information about the disk drives on the Server01 computer.

-------------------------- EXAMPLE 3 --------------------------

PS C:\>Get-WmiObject Win32_BIOS -ComputerName Server01 -Credential (Get-Credential -Credential Domain01\User01)

This command shows how to include a Get-Credential command in a Get-WmiObject command.

This command uses the Get-WmiObject cmdlet to get information about the BIOS on the Server01 computer. It uses the Credential parameter to authenticate the user,
Domain01\User01, and a Get-Credential command as the value of the Credential parameter.

-------------------------- EXAMPLE 4 --------------------------

PS C:\>$c = Get-Credential -credential User01
PS C:\>$c.Username

This example creates a credential that includes a user name without a domain name. It demonstrates that Get-Credential inserts a backslash before the user name.

The first command gets a credential with the user name User01 and stores it in the $c variable.

The second command displays the value of the Username property of the resulting credential object.

-------------------------- EXAMPLE 5 --------------------------

PS C:\>$Credential = $host.ui.PromptForCredential("Need credentials", "Please enter your user name and password.", "", "NetBiosUserName")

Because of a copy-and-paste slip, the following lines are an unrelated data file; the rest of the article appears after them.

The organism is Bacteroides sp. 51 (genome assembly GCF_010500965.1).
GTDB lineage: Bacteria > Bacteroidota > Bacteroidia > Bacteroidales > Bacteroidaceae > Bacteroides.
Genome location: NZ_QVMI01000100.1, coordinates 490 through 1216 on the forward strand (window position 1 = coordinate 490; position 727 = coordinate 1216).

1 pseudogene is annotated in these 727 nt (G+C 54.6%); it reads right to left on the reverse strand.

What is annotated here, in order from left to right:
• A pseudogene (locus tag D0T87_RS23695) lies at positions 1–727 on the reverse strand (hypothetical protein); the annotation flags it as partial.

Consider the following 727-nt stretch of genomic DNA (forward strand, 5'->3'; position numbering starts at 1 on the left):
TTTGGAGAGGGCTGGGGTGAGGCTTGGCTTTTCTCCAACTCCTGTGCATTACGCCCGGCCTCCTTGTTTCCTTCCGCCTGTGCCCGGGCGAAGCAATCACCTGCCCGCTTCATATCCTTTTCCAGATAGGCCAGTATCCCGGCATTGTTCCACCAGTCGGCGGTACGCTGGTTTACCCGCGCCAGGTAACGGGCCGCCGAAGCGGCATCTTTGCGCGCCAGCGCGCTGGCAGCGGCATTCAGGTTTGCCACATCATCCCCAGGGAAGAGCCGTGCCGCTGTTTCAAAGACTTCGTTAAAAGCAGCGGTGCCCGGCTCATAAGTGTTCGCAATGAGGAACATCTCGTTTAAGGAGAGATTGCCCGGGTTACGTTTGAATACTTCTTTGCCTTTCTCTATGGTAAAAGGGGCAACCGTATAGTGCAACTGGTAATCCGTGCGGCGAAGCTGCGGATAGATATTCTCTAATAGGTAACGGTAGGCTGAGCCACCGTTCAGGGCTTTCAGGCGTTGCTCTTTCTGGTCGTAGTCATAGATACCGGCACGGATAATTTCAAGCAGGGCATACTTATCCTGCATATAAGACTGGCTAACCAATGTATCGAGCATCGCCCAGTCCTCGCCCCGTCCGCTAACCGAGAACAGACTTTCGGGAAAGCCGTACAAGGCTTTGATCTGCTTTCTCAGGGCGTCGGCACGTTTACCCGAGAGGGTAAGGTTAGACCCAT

This command uses the PromptForCredential method to prompt the user for their user name and password. The command saves the resulting credentials in the $Credential variable.

The PromptForCredential method is an alternative to using the Get-Credential cmdlet. When you use PromptForCredential, you can specify the caption, messages, and user name
that appear in the message box.

-------------------------- EXAMPLE 6 --------------------------

PS C:\>Set-ItemProperty "HKLM:\SOFTWARE\Microsoft\PowerShell\1\ShellIds" -Name ConsolePrompting -Value $true

This example shows how to modify the registry so that the user is prompted at the command line, instead of by using a dialog box.

The command creates the ConsolePrompting registry entry and sets its value to True. To run this command, start Windows PowerShell with the "Run as administrator" option.

To use a dialog box for prompting, set the value of the ConsolePrompting to false ($false) or use the Remove-ItemProperty cmdlet to delete it.

The ConsolePrompting registry entry works in some host programs, such as the Windows PowerShell console. It might not work in all host programs.

-------------------------- EXAMPLE 7 --------------------------